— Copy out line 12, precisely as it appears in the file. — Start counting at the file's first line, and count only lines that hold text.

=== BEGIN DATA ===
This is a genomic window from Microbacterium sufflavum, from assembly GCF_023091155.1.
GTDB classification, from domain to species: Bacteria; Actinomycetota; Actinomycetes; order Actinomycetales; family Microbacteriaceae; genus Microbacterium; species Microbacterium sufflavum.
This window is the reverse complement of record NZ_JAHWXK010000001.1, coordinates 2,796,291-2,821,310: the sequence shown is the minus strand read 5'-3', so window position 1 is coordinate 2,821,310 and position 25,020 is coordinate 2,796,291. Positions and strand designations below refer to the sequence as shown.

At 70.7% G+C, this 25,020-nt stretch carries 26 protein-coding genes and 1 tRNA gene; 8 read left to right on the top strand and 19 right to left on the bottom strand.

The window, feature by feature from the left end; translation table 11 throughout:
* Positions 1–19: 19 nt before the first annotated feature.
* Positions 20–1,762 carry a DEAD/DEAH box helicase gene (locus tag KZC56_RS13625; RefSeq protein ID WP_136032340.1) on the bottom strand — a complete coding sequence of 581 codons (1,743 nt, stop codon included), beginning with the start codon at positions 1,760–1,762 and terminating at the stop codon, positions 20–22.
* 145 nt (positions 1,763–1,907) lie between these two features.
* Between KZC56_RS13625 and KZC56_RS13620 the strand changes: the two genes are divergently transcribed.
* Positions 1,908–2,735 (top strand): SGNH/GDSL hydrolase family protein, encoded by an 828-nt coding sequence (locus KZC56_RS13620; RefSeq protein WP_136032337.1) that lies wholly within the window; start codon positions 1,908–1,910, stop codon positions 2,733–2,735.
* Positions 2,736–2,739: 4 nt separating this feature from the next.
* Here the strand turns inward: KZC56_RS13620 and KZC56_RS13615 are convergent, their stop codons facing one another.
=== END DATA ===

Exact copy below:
* Here the strand turns inward: KZC56_RS13620 and KZC56_RS13615 are convergent, their stop codons facing one another.